Considering so many of us work 50 - 60 hour weeks, it is far from surprising that backyard boredom is an increasingly common ill with dogs. It is also not surprising that the wanderlust often strikes and Fido flees for the freedom of the fiords, to explore, have fun and to enrich his own lifestyle!

However, if you allow Fido such freedom, problems are bound to arise. Dogs which are allowed to roam usually Beagle_Pup_escaping-SMLhave a short life span and are never popular. They are often seriously maimed or killed by cars. They are commonly baited or shot because of the nuisance they cause and they often roam so far that they become lost or stolen, never to be seen again.

Good Fences Prevent Escaping

You have several solutions that you can utilise to prevent your dog from roaming the street.  The easiest and most obvious solution is to construct a fence that is secure enough to keep your dog in your own property and out of your neighbour's. However, you should also think about the boring nature of the backyard and do all you can to solve that problem and whether having the pet neutered will help.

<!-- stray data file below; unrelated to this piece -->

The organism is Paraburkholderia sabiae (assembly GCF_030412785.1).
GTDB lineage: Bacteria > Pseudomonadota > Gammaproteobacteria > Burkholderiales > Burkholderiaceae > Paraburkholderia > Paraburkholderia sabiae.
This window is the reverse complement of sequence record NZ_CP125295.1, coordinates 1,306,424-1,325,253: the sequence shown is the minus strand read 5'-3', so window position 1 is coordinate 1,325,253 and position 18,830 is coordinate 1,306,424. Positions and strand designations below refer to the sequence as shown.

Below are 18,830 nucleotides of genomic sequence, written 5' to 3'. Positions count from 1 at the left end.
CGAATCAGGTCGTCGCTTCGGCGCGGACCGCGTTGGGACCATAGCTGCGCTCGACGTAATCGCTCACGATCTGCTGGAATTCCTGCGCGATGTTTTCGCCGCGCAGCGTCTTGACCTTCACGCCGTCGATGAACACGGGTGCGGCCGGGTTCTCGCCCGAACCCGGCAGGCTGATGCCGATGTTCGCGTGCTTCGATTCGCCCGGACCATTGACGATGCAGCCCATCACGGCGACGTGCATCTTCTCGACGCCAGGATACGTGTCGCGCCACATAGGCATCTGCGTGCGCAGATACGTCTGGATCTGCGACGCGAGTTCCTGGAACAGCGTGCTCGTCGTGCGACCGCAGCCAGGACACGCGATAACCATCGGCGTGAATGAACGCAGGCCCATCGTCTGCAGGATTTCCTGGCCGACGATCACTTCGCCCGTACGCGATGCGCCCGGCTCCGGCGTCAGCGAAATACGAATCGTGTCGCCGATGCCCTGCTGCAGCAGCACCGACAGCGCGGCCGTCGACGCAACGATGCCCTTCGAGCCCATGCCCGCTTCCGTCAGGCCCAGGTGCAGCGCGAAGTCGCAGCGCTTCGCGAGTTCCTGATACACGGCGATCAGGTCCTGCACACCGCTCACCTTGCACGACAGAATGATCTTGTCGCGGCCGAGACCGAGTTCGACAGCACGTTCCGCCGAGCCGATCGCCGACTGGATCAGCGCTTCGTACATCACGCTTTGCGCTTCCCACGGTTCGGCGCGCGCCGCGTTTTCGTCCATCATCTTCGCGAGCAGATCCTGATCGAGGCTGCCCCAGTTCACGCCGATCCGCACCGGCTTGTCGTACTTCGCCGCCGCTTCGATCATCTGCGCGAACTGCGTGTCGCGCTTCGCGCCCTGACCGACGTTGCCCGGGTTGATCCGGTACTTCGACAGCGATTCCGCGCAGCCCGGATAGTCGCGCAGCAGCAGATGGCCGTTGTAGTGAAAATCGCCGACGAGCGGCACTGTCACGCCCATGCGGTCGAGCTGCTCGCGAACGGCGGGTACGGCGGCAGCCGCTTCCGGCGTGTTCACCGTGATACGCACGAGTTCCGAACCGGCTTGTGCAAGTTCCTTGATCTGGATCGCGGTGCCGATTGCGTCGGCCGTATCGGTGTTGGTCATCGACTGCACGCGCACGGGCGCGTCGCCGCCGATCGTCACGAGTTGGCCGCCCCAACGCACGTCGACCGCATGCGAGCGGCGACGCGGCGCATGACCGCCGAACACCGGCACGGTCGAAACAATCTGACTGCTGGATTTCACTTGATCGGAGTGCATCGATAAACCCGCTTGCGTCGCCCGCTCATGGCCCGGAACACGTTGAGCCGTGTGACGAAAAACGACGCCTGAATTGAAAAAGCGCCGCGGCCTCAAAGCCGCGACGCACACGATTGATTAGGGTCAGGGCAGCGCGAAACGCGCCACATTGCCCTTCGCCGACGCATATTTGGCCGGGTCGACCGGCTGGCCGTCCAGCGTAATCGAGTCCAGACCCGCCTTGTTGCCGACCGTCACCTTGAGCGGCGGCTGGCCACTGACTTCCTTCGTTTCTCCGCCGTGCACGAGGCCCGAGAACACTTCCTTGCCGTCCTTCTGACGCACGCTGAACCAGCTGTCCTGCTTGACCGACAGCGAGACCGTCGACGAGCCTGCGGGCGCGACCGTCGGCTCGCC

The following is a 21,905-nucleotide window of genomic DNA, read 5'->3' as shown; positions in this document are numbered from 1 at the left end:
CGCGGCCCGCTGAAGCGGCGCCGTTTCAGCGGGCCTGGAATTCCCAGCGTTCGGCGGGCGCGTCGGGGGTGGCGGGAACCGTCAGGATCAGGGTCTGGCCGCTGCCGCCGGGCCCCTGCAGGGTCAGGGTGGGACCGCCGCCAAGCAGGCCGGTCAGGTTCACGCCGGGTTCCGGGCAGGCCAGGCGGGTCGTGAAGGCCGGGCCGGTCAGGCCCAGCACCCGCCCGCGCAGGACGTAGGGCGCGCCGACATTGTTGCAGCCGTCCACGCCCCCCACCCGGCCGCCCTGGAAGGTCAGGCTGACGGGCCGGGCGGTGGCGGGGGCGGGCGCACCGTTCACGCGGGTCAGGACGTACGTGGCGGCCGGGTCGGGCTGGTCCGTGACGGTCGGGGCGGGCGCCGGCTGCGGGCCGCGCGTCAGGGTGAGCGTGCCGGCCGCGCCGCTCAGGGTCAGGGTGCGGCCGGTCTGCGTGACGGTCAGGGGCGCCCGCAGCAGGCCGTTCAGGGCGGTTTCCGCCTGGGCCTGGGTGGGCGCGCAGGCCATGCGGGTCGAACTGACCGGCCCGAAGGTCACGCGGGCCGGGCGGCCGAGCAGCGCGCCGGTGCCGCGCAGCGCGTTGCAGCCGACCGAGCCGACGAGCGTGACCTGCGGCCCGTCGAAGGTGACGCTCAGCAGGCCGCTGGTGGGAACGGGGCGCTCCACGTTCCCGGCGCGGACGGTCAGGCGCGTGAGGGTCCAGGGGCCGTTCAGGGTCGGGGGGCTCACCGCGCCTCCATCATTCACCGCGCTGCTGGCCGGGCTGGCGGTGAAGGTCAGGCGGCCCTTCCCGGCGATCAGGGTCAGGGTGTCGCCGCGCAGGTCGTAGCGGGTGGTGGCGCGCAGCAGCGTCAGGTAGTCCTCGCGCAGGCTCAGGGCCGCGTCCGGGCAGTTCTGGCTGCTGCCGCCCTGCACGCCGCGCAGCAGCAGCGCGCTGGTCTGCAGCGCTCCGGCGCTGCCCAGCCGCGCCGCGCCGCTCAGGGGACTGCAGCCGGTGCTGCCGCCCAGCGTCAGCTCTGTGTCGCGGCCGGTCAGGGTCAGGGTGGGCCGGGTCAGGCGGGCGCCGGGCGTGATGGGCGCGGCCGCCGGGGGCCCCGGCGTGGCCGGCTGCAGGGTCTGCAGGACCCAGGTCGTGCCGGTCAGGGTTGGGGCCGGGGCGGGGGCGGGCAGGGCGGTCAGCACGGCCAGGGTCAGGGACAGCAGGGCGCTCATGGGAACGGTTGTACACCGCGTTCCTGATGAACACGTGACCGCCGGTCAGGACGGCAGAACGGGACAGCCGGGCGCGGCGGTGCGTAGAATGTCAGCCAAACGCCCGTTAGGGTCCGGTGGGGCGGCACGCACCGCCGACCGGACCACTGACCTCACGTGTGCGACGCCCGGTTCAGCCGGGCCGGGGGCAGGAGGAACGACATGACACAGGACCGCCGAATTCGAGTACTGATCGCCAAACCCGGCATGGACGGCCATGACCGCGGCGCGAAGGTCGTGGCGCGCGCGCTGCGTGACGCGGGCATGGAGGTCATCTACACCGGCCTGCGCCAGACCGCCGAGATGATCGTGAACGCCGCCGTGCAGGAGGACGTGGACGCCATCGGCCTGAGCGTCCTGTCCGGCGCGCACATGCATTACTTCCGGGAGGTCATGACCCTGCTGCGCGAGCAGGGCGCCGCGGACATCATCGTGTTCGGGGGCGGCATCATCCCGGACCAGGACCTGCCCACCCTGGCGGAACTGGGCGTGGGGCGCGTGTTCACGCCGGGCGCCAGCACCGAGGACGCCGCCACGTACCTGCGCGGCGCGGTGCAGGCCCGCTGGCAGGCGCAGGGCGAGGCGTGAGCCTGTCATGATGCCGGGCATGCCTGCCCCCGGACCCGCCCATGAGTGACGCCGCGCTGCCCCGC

A good fence will solve most problems and the rule the 'bigger the better' is a reasonable one.

'What not to use' is the first consideration. Chicken wire is not suitable for a dog enclosure as it is too weak and barbed wire should never be considered. Mesh with wide gaps is also a danger as a dog that has a need to escape can often stretch the mesh sufficiently to get its head and neck caught. The results are often very dangerous.